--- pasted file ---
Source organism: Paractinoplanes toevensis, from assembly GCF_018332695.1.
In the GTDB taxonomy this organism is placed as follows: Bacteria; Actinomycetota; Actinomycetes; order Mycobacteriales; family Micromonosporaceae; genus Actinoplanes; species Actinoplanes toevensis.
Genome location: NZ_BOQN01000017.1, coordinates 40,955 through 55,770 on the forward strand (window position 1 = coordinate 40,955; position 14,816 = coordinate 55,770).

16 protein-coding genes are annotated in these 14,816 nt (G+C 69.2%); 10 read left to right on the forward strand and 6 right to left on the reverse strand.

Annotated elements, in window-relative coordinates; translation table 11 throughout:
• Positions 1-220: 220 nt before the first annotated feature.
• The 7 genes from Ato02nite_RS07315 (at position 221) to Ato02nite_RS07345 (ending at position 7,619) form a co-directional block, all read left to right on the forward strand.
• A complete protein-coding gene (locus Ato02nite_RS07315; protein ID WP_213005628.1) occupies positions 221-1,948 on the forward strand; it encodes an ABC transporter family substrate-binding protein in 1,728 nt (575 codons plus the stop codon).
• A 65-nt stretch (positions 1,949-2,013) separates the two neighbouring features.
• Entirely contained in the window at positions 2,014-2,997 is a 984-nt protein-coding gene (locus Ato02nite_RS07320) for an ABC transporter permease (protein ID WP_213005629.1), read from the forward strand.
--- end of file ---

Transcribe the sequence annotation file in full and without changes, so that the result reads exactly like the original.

Source organism: Paractinoplanes toevensis, from assembly GCF_018332695.1.
In the GTDB taxonomy this organism is placed as follows: Bacteria; Actinomycetota; Actinomycetes; order Mycobacteriales; family Micromonosporaceae; genus Actinoplanes; species Actinoplanes toevensis.
Genome location: NZ_BOQN01000017.1, coordinates 40,955 through 55,770 on the forward strand (window position 1 = coordinate 40,955; position 14,816 = coordinate 55,770).

16 protein-coding genes are annotated in these 14,816 nt (G+C 69.2%); 10 read left to right on the forward strand and 6 right to left on the reverse strand.

Annotated elements, in window-relative coordinates; translation table 11 throughout:
• Positions 1-220: 220 nt before the first annotated feature.
• The 7 genes from Ato02nite_RS07315 (at position 221) to Ato02nite_RS07345 (ending at position 7,619) form a co-directional block, all read left to right on the forward strand.
• A complete protein-coding gene (locus Ato02nite_RS07315; protein ID WP_213005628.1) occupies positions 221-1,948 on the forward strand; it encodes an ABC transporter family substrate-binding protein in 1,728 nt (575 codons plus the stop codon).
• A 65-nt stretch (positions 1,949-2,013) separates the two neighbouring features.
• Entirely contained in the window at positions 2,014-2,997 is a 984-nt protein-coding gene (locus Ato02nite_RS07320) for an ABC transporter permease (protein ID WP_213005629.1), read from the forward strand.